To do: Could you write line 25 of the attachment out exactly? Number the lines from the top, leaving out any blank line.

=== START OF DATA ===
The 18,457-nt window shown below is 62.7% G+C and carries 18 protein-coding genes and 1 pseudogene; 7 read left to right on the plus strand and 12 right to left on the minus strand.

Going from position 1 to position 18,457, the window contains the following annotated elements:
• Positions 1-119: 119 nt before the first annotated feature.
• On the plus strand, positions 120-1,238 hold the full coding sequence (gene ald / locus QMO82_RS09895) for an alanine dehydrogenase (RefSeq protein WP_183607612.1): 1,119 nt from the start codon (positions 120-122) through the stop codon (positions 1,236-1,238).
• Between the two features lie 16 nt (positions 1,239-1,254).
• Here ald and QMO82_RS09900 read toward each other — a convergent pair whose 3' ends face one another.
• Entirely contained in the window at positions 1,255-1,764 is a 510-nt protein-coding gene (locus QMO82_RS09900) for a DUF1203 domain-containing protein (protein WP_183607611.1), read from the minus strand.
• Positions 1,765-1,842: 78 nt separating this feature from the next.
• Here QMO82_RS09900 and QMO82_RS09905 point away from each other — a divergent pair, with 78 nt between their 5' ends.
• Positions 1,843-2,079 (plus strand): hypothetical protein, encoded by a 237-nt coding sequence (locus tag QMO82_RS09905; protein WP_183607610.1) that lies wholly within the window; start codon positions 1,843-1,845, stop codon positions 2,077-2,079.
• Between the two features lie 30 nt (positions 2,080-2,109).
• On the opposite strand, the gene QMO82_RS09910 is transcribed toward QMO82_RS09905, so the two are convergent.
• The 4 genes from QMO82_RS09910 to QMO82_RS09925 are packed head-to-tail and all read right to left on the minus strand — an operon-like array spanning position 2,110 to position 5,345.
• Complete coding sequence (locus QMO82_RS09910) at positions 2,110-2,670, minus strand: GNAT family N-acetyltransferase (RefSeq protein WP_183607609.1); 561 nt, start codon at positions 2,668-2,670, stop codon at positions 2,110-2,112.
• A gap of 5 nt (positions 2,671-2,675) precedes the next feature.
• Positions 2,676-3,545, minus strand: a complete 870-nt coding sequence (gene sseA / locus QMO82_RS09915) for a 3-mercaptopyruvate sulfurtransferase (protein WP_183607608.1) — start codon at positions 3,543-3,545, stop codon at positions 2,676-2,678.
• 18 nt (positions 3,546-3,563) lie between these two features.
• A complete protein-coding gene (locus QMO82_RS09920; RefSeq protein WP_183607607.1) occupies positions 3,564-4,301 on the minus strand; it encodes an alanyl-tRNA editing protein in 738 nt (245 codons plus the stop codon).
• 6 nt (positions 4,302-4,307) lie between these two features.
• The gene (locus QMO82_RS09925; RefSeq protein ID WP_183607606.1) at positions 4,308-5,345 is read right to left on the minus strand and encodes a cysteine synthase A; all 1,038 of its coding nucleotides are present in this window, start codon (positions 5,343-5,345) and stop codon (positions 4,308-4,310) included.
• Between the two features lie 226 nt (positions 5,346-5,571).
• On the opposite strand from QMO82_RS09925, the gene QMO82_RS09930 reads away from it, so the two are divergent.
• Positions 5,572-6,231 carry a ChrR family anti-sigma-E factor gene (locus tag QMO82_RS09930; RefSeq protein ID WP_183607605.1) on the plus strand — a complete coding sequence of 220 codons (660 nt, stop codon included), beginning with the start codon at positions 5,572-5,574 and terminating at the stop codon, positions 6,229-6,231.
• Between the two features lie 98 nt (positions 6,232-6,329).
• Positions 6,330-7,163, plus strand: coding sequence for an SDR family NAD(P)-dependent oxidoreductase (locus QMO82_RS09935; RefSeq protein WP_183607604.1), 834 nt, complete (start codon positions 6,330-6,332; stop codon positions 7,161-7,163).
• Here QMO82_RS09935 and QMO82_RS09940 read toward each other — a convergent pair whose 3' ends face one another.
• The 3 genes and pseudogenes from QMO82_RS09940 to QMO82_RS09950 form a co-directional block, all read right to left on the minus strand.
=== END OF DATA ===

• Positions 6,330-7,163, plus strand: coding sequence for an SDR family NAD(P)-dependent oxidoreductase (locus QMO82_RS09935; RefSeq protein WP_183607604.1), 834 nt, complete (start codon positions 6,330-6,332; stop codon positions 7,161-7,163).